I began a short series on Wednesday in which I shared thee answers to questions I asked some pastor friends. These are guys with a pastor’s heart. They are faithful men, having served in their church for a year to two to several decades.

I wanted to know their thoughts about how pastoral work during the pandemic might carry on after life is back to whatever life is going to be like. But I also asked about what they’ve been reading during this time.

One pastor said, “I’ve really been enjoying Tim Keller’s new trio of little books, On Birth, On Marriage, and On Death.”

Another said, “There are two Biblical Theology books I have been spending time reading. The first is one that my excellent friend purchased, The Story Retold by G.K. Beale and Benjamin L. Gladd. The second one is A Biblical-Theological Introduction to the New Testament, edited by Michael J. Kruger. These are excellent for getting back to the basis of the author’s intent to help me understand why the particular book was written.”

A third said, “Things have been busier than before, so not a lot of time for extra reading, but my daily reading through the New Testament this year has seemed more meaningful and deeper. And looking at some sermons that I had preached in previous years has proved beneficial. That’s something I rarely have had time to do before!”

Just commenting on the latter response, it’s helpful to review your sermons for several reasons. Regardless of how long you’ve been preaching you can see progress or pick out ways in which you need to improve.

The final question I asked was “What have you learned from this time that you’d like to share with other pastors?” Here are the responses:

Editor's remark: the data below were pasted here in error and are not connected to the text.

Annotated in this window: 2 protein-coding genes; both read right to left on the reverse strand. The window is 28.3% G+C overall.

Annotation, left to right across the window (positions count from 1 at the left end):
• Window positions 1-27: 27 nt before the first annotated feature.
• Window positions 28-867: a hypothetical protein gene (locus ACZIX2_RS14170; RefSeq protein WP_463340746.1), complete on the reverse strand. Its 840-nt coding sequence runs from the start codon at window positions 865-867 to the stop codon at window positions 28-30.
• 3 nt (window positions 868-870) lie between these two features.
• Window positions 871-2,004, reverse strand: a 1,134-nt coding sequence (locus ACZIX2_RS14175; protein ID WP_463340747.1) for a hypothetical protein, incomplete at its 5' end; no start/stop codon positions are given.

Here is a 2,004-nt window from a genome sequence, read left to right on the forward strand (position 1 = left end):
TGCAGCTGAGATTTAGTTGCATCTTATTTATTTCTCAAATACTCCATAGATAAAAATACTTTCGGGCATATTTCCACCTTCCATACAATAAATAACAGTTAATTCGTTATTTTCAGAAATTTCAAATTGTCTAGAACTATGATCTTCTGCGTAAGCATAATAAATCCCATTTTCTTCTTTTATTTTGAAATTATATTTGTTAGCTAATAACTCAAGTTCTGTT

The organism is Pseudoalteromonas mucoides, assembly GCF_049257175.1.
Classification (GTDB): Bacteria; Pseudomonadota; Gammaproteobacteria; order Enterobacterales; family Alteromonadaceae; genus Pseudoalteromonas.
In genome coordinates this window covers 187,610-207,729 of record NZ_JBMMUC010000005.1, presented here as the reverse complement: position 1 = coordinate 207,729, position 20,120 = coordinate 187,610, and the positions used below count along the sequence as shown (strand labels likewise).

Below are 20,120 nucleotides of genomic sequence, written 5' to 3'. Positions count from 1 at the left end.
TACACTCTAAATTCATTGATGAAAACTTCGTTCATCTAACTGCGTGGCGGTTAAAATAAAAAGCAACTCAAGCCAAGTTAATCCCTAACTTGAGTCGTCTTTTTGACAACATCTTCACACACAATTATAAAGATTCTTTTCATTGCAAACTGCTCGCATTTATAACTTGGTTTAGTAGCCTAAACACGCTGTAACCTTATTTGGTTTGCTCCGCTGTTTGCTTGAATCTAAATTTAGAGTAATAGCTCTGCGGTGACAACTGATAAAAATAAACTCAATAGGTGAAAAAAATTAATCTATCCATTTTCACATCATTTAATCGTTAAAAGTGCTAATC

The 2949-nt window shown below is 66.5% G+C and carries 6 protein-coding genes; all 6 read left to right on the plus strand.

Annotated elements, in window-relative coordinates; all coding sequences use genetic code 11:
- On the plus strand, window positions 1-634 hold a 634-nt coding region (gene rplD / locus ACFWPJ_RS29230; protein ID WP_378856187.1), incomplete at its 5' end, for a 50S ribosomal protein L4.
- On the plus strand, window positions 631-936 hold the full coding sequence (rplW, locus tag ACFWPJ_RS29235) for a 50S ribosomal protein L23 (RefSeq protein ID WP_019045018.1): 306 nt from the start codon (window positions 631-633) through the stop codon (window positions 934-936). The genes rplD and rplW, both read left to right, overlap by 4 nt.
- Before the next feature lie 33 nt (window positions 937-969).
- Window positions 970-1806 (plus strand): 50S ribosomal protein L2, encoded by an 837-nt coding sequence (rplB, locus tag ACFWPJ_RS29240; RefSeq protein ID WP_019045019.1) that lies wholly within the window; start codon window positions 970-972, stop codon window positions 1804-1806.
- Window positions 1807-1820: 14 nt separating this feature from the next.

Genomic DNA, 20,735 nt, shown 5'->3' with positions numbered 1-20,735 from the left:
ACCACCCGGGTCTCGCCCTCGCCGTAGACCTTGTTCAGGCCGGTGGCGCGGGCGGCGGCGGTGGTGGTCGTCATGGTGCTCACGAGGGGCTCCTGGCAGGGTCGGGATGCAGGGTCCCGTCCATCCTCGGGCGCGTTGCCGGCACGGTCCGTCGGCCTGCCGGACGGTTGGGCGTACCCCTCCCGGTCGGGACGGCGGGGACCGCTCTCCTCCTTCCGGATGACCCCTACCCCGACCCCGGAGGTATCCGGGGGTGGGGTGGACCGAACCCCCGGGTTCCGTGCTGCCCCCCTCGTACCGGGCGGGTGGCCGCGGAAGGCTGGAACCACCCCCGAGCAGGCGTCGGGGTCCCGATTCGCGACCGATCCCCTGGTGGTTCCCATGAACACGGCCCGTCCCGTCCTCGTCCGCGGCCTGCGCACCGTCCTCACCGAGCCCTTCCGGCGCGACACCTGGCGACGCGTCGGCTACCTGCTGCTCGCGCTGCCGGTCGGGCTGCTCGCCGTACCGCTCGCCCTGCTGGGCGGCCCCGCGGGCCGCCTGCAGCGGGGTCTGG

One pastor wrote, “It has been meaningful to me to be home 4-5 nights a week. I’d love to figure out how to accomplish this once life gets back to “normal.” In this regard, I don’t want to go back to normal if that means being out 15 nights a month.”

(Me – Amen, brother!!)

He continues:

“Our people have a greater capacity for handling change than we thought- especially if the change is seen as necessary. We’ve seen a lot of people transition to on-line giving- something that we would not have expected prior to these events. We’ve had people share that they didn’t think that they would like having worship services online, but are appreciating them greatly.”

“Now that most of us are becoming “televangelists,” please LOOK AT THE CAMERA when you preach. Don’t be creepy about it by staring it down. But please stop relying on your notes. You don’t need them. They are a crutch. Go back and watch your last sermon. Count how many seconds you are looking up and how many you are looking down. Better, let someone else count. If you are looking down more than 10 seconds out of 60, you are missing a huge chance to connect. Know the medium. This is not radio. People see you- and only you. Let them know that you care enough about them to look at them. You may think that you are fooling people, but we know when you aren’t looking at us. By the way, this is advice that applies just as much when people are in the room. The difference is that now you can see for yourself what everyone else has been seeing for years.”

Good words! Another pastor shared the following: “The level of our importance must be wrapped around the words of encouragement and support. It is not so much of sharing how much we know of the Scriptures but instead sharing our love as we guide them into the Scriptures.”

A third pastor wrote this: “I am praying that God uses this virus to bring an awakening to our churches and our nation, but so far, it seems to me that most Christians have not been impacted, spiritually, by the new norm. For example, I thought believers would be hungry for fellowship and worship, via zoom, but that’s not been the case. I fear that too many church folks are just waiting out the storm instead of seizing the opportunities before them. I also would love to see local churches and especially pastors supporting one another, but everyone seems busy with their own congregations. So once again I am learning to be faithful; love the flock; draw close to the Lord; keep up my exercises and reaching out to others; and trust Him!”

One other pastor put it quite simply: “Never take the gathered church for granted!”


I appreciate each of the responses I received. I hope you can see the pastor’s heart I referred to in what they have said, and I hope that you will find some encouragement and challenge in their words.

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